CROWN Act: New Civil Rights Protections in Arkansas
November 4, 2023
Rep. Jamie Scott and Sen. Breanne Davis built a bipartisan coalition to pass the CROWN Act, addressing race-based hair discrimination.
The Arkansas CROWN Act, Creating a Respectful and Open World for Natural Hair, was signed into law by Gov. Sarah Huckabee Sanders on April 10, 2023, marking a victory for anti-discrimination laws. This bill adds to the Arkansas Civil Rights Act of 1993. It addresses race-based hair discrimination in public K-12 schools and higher education institutions, aiming to promote inclusivity, diversity, and equal treatment for all individuals, regardless of their hairstyle or texture.
After years of working on the CROWN Act, Representative Jamie Scott, one of the bill’s primary sponsors, recalls a poignant incident involving a student named Tyler Williams, whose dismissal from a college basketball team due to his hairstyle highlighted the urgency of her cause. “I work with kids every day, so sometimes things impact me a little differently,” she shares, underlining her personal investment in the issue.
Recognizing the importance of collaboration, Rep. Scott sought out alliances within the Arkansas Future Caucus, engaging Senator Breanne Davis in a conversation that would eventually lead to the CROWN Act becoming a shared mission. Calling on Mr. Williams’ experience, Rep. Scott was able to help Sen. Davis realize that hair discrimination is not only a national issue but a state issue that they could solve together. “I could have got a minority woman to advocate and [help] lead the issue for me, but what I love about Senator Davis and others, is that I have built relationships, and those people help me carry the load,” Scott remarked.
Rep. Scott and her colleagues engaged with fellow legislators, educating them about the nuances of the CROWN Act. “We went and talked to just different Senators and different House members to make sure people were on board and that they understood the bill,” Rep. Scott said. Senator Davis, reflecting on the process, acknowledged the limitations of individual understanding, emphasizing the importance of diverse perspectives in shaping empathetic policies. “There’s a lot of things as legislators that we want to fix, or help, or make better, but we don’t have a full understanding of it because we don’t have that lived experience,” Davis said.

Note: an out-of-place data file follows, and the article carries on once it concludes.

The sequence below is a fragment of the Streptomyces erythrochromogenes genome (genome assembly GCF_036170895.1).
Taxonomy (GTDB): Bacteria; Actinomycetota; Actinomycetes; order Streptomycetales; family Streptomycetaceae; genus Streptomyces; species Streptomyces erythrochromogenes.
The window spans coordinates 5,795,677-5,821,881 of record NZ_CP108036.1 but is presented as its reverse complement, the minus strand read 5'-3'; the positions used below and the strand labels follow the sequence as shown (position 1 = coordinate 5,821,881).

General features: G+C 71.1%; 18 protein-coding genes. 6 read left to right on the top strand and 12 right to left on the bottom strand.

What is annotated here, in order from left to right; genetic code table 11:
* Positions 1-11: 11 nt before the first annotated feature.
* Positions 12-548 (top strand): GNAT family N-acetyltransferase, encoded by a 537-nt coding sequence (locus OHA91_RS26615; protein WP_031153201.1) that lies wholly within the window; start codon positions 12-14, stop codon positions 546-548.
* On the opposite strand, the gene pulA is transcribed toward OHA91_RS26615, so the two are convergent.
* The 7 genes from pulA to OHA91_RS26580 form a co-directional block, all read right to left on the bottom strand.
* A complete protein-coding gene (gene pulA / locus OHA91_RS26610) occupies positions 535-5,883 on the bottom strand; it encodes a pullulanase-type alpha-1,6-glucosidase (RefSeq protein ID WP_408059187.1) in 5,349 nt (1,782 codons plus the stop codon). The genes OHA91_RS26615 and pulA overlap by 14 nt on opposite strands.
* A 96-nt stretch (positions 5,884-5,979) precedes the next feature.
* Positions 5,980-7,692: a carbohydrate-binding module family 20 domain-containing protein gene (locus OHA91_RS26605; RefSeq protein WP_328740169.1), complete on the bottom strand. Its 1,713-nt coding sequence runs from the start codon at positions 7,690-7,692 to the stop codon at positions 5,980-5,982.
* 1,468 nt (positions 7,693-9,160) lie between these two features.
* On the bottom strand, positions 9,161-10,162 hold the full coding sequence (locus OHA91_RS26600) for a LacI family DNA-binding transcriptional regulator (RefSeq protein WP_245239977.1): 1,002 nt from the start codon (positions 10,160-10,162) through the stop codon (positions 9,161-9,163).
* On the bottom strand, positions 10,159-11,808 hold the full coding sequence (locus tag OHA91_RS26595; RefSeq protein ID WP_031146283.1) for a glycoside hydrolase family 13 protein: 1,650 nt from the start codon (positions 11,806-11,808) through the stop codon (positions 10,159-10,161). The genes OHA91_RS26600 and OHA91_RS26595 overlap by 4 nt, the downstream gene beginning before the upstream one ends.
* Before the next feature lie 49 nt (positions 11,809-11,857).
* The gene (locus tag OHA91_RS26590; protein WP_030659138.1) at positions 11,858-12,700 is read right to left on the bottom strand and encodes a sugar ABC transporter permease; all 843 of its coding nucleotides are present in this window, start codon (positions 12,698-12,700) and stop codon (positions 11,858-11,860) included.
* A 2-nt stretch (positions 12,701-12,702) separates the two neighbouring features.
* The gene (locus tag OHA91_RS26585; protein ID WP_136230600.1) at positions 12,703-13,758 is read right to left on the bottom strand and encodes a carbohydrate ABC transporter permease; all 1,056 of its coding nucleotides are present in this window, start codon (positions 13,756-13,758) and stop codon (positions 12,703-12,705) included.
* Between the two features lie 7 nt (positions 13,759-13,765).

The success of the CROWN Act was a testament to the importance of relationships in politics. Rep. Scott’s collaboration with Senator Davis and other advocates showcased the power of shared experiences and understanding. “It passed overwhelmingly in both Chambers, we didn’t have any kind of issues, because we had done the work,” Scott said.
“Because we do have a supermajority in both chambers with the Republican party, a big part of our success is understanding that it is not just those big ticket items or the things that make the headlines in the paper that matter. Those things are great, and those things do change the face of our state, but it is those small policy things that make a powerful difference as well,” Senator Davis remarked.
The CROWN Act challenging discrimination in K-12 and higher education institutions is just the beginning. There are plans in the works to add hair discrimination in the workplace to the bill in the next legislative session.
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